24 March

I never wore a school uniform. Ever. From kindergarten at Lindbergh Elementary School in the 1960’s through high school at Kenmore West Senior High School in the 1970’s I was a public school kid. That meant we never had to wear a school uniform. School uniforms were for Catholics.

In Kenya, every student, whether in public or private school, from primary school through secondary school, wears a school uniform every single day. Let me say that again. Every student in this entire country wears a school uniform to school every single day.


This was made vibrantly clear today as I walked across campus and saw an event for secondary school students in Bishop’s Square at Kenyatta University. I saw at least 500 school children in a blaze of color on the grounds of the square under tents and strolling the campus, in skirts and vests and sweaters and ties and knee socks and suit jackets. Some were subdued, in soft browns and yellows. Some shouted with bright reds and blues. Maroon is a popular choice. I see school uniform stores all the time, and it is no wonder. The boys all wear black dress shoes with dress pants. In primary school they wear shorts. The girls all wear skirts or dresses. No trousers are ever seen on young girls.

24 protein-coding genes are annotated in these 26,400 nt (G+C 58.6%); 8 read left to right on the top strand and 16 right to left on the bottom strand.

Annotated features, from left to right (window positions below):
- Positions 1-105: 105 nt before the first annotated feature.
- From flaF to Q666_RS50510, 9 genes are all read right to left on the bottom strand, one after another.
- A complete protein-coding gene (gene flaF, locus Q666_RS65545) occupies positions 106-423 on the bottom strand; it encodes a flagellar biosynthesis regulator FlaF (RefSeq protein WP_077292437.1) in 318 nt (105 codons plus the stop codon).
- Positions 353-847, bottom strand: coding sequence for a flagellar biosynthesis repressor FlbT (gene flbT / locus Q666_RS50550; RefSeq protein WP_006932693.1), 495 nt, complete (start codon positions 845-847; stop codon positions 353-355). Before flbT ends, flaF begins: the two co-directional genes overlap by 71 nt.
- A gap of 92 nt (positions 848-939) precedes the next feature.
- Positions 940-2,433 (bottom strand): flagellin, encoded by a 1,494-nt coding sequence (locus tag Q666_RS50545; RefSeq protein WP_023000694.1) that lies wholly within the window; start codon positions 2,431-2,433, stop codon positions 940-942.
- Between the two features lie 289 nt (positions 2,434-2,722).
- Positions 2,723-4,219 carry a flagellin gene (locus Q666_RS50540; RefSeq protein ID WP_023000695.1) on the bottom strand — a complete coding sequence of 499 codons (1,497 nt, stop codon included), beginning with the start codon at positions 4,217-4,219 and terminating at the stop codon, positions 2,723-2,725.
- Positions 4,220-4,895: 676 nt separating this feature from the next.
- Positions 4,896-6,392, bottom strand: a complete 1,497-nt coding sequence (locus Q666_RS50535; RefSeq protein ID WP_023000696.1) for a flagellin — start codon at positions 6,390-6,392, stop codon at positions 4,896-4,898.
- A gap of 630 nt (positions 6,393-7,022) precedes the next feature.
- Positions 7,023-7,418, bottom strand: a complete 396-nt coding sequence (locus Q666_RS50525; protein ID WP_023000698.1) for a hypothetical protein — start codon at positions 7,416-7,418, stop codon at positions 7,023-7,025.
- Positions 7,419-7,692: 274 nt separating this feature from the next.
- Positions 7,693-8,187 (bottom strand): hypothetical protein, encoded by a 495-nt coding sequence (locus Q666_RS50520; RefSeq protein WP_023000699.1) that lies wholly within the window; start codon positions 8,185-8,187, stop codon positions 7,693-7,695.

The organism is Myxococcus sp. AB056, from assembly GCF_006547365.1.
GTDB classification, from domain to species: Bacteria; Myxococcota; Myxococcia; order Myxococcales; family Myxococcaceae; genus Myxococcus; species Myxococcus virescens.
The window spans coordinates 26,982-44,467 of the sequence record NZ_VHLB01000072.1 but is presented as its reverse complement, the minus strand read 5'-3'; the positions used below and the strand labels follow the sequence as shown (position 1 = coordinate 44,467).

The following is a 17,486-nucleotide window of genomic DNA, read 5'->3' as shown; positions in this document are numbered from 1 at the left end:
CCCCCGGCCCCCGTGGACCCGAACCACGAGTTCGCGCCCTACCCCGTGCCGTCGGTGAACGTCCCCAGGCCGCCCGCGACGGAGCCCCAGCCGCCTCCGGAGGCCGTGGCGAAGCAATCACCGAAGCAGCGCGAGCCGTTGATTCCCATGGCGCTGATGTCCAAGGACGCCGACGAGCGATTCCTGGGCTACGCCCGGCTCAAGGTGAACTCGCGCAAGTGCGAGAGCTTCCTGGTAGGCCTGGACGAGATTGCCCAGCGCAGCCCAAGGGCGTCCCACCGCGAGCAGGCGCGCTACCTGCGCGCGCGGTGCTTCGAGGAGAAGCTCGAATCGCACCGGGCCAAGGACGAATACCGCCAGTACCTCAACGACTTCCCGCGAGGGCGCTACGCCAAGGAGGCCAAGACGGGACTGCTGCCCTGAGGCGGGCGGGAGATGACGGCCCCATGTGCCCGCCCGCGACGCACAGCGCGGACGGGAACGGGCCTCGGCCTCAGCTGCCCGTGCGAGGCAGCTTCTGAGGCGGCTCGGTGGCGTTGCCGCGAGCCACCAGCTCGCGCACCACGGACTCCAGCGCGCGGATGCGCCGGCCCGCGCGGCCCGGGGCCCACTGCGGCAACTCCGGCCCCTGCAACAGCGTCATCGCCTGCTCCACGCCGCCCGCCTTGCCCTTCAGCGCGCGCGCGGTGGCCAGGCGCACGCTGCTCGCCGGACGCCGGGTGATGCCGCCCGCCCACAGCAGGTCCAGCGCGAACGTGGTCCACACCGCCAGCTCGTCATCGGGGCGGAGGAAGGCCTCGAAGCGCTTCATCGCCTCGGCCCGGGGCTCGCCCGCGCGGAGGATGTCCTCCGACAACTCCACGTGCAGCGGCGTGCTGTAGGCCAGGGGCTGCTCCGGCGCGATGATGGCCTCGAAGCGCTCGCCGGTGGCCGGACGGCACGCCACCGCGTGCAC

Public school children wait for the matatus

Public school children wait for the matatus

Kenyans are much more formal than Americans. They are more formal than the British. My university students wear dress shoes and it is rare to see jeans. What are gym shoes? Never. Although I see T-shirts, I also see a balance of crisply ironed dress shirts and ties. It is not uncommon to see a woman in heels and a skirt walking on a dirt path through a field. Women in dresses sit neatly on the back of motorcycles.

Americans are trendy fashion slackers. Kenyans have good old-fashioned class.

This entry was published on March 24, 2014 at 5:43 am. It’s filed under Culture, People and tagged , , , , . Bookmark the permalink. Follow any comments here with the RSS feed for this post.

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